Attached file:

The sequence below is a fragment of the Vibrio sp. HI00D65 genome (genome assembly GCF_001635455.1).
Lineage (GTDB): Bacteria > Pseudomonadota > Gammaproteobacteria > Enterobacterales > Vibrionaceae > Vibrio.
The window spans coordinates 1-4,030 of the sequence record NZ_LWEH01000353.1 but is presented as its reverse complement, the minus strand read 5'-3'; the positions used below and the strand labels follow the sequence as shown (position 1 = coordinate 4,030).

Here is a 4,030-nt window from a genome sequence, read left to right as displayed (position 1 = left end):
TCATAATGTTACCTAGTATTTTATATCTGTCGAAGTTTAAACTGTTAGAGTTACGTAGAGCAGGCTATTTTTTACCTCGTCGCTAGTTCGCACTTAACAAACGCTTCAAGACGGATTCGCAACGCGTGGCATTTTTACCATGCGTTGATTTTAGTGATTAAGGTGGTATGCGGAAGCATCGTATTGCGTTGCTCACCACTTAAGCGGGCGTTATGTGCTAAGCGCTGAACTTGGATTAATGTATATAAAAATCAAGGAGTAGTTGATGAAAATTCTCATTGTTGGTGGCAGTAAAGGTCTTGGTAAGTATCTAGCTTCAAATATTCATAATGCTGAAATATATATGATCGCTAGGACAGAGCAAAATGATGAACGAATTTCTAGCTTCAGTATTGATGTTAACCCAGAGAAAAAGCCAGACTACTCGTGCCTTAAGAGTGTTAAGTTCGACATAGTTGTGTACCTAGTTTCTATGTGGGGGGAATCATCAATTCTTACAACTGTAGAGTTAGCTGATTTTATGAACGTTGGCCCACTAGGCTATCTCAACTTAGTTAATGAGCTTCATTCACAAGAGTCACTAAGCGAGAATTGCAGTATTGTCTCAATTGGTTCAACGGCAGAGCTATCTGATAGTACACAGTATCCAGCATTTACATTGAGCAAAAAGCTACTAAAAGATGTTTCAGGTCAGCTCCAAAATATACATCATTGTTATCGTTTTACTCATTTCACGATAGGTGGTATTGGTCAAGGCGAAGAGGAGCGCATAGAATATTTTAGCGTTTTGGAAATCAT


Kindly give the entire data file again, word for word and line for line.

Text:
The sequence below is a fragment of the Vibrio sp. HI00D65 genome (genome assembly GCF_001635455.1).
Lineage (GTDB): Bacteria > Pseudomonadota > Gammaproteobacteria > Enterobacterales > Vibrionaceae > Vibrio.
The window spans coordinates 1-4,030 of the sequence record NZ_LWEH01000353.1 but is presented as its reverse complement, the minus strand read 5'-3'; the positions used below and the strand labels follow the sequence as shown (position 1 = coordinate 4,030).

Here is a 4,030-nt window from a genome sequence, read left to right as displayed (position 1 = left end):
TCATAATGTTACCTAGTATTTTATATCTGTCGAAGTTTAAACTGTTAGAGTTACGTAGAGCAGGCTATTTTTTACCTCGTCGCTAGTTCGCACTTAACAAACGCTTCAAGACGGATTCGCAACGCGTGGCATTTTTACCATGCGTTGATTTTAGTGATTAAGGTGGTATGCGGAAGCATCGTATTGCGTTGCTCACCACTTAAGCGGGCGTTATGTGCTAAGCGCTGAACTTGGATTAATGTATATAAAAATCAAGGAGTAGTTGATGAAAATTCTCATTGTTGGTGGCAGTAAAGGTCTTGGTAAGTATCTAGCTTCAAATATTCATAATGCTGAAATATATATGATCGCTAGGACAGAGCAAAATGATGAACGAATTTCTAGCTTCAGTATTGATGTTAACCCAGAGAAAAAGCCAGACTACTCGTGCCTTAAGAGTGTTAAGTTCGACATAGTTGTGTACCTAGTTTCTATGTGGGGGGAATCATCAATTCTTACAACTGTAGAGTTAGCTGATTTTATGAACGTTGGCCCACTAGGCTATCTCAACTTAGTTAATGAGCTTCATTCACAAGAGTCACTAAGCGAGAATTGCAGTATTGTCTCAATTGGTTCAACGGCAGAGCTATCTGATAGTACACAGTATCCAGCATTTACATTGAGCAAAAAGCTACTAAAAGATGTTTCAGGTCAGCTCCAAAATATACATCATTGTTATCGTTTTACTCATTTCACGATAGGTGGTATTGGTCAAGGCGAAGAGGAGCGCATAGAATATTTTAGCGTTTTGGAAATCAT